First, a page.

On Thursday and Friday, pairs of SHOUT members attended the ENOTHE conference in York. We were delighted that our work - a new poster demonstrating how membership of SHOUT helps to develop citizenship qualities - was accepted to the conference. We enjoyed the opportunity to share what we do and the skills we acquire through SHOUT with European delegates.
This year’s theme, “Citizenship”, infused every aspect of the event and one word could be heard over and over again in lectures, asked in questions, discussed in workshops, murmured over coffee….
Speaking about the occupational therapy (OT) viewpoint on citizenship, Jytte Rotbol began Day Two of the conference with her keynote address, highlighting participation for people with mental health problems. Recovery is more than recovering from illness, she said, but recovering work roles, social roles, finding belonging in society through participation. Activity is one of the prerequisites for a “good life”, she explained, an essential component of a good society. But she cautioned that what one person thinks is a good life, may not be for another – this unpredictability of activity is a human condition , she said.
Although this unpredictability sounds challenging, I feel this is part of the beauty of OT – we cannot predict or prescribe activity as one-size-fits-all. We have to work with each person on an individual basis to get to know what matters to them, what makes them tick, what unique activities / occupations are the key to their health, wellbeing and participation in society. This takes time and might even feel emotionally “risky” - we can’t find safety in a tried and tested medicine, instead we have to take the risk of getting to know someone, giving something of ourselves to them in order to help them share something of themselves with us. This two-way conversation, a partnership, finds a way forward based on activities identified by each person as having true meaning, enabling participation in their own lives and in society as citizens. As Jytte said, "action creates relationships".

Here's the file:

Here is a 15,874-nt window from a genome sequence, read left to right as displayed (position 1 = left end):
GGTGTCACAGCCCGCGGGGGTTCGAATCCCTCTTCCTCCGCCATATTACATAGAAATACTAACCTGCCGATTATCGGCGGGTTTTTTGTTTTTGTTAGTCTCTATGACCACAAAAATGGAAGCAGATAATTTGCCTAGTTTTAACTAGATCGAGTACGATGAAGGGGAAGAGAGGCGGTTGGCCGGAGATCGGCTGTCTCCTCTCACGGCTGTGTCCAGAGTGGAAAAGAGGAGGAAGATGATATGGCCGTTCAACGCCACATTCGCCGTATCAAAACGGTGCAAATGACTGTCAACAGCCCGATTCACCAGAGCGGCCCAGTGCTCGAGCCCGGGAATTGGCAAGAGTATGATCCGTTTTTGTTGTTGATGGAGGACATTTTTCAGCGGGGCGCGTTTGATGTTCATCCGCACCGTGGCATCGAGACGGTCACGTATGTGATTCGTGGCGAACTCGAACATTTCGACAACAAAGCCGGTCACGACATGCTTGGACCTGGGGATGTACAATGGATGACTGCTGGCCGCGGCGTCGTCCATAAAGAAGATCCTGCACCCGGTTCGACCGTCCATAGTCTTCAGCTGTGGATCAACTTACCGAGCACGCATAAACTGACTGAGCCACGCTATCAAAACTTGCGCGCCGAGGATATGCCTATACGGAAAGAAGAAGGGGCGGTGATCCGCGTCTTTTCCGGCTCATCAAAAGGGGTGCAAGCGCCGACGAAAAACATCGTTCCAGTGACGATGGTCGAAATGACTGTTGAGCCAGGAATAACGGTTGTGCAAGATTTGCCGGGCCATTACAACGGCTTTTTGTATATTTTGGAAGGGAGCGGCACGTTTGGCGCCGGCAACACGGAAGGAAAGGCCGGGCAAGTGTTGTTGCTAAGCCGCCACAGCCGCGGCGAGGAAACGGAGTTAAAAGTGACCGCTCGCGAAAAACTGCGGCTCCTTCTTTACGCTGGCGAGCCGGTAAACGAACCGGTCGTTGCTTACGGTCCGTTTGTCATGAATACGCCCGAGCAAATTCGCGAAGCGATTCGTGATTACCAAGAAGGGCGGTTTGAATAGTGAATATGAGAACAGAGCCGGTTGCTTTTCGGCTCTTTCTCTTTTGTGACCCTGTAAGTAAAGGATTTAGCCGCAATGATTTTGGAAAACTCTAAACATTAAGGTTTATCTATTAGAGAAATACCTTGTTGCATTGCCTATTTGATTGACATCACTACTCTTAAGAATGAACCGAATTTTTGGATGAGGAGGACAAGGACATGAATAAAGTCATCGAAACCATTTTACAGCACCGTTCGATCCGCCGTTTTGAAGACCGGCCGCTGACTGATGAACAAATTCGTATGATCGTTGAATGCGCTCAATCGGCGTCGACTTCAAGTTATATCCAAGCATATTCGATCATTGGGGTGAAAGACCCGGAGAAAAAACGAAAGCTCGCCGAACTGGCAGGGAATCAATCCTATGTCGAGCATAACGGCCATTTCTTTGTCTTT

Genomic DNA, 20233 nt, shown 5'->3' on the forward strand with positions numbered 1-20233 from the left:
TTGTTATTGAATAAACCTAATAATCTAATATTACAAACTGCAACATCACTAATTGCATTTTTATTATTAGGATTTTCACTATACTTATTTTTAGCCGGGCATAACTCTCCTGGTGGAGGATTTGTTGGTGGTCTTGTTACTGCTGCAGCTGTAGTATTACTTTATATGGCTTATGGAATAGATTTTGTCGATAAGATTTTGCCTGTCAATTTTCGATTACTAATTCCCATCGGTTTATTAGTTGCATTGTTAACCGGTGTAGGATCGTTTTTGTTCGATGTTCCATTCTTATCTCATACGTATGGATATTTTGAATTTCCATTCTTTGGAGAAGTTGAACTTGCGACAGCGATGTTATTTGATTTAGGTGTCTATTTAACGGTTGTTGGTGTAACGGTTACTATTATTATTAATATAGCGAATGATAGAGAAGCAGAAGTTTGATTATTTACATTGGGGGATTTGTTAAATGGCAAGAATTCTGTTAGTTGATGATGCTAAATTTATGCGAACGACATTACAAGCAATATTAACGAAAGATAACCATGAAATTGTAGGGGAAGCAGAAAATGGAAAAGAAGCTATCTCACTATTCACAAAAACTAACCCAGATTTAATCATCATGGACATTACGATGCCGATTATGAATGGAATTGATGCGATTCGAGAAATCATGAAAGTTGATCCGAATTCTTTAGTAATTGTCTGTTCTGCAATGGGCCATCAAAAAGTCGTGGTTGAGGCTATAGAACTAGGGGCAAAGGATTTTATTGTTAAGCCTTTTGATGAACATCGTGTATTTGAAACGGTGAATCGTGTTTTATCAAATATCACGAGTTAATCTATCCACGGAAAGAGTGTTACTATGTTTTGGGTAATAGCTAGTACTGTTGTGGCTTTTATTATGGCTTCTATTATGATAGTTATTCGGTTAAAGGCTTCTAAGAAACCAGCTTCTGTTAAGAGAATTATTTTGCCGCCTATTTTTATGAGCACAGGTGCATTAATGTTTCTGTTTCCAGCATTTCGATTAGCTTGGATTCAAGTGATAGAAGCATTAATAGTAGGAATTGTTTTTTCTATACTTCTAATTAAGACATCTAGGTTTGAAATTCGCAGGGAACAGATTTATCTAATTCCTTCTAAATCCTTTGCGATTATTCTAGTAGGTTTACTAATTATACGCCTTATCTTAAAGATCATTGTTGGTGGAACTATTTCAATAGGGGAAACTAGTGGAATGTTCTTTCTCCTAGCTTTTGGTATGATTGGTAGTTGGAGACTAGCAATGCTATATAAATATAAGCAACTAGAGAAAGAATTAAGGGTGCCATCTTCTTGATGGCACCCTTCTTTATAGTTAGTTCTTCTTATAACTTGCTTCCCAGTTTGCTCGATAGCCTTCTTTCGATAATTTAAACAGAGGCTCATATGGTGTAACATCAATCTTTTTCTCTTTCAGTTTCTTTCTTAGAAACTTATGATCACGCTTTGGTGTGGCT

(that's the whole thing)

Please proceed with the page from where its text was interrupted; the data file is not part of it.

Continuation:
|#ENOTHEyork conference tweet|
Hetty Fransen presented joint work on OT’s contribution to citizenship. The team included SHU lecturer Nick Pollard, described as having “a brain the size of a planet” – I have a feeling that any OT students who have been taught by him may agree! The presentation was stunningly illustrated with artwork by Peter Doig. While working on the project in Edinburgh, the team came across Doig’s exhibition, noticing a "doing" element to his work. Inspired by this, Hetty encouraged us to “do it”, to “do” citizenship.
|By artist Peter Doig|
“There are no foreign lands, it is the traveller only who is foreign”
Robert Louis Stephenson
The team’s journey around citizenship led them to find congruence between citizenship terms such as restricted participation and occupational science terms such as occupational injustice. Citizenship is a fundamental principle of OT, said Hetty, linking to human rights and social inclusion.
How do we enact citizenship, she asked, as citizens of the world? Social change has greater effectiveness, Hetty said, when we as practitioners engage in doing rather than doing to people. Remember that you are a citizen first, she said, then an OT. She asked the question “should we be citizen-centred?”.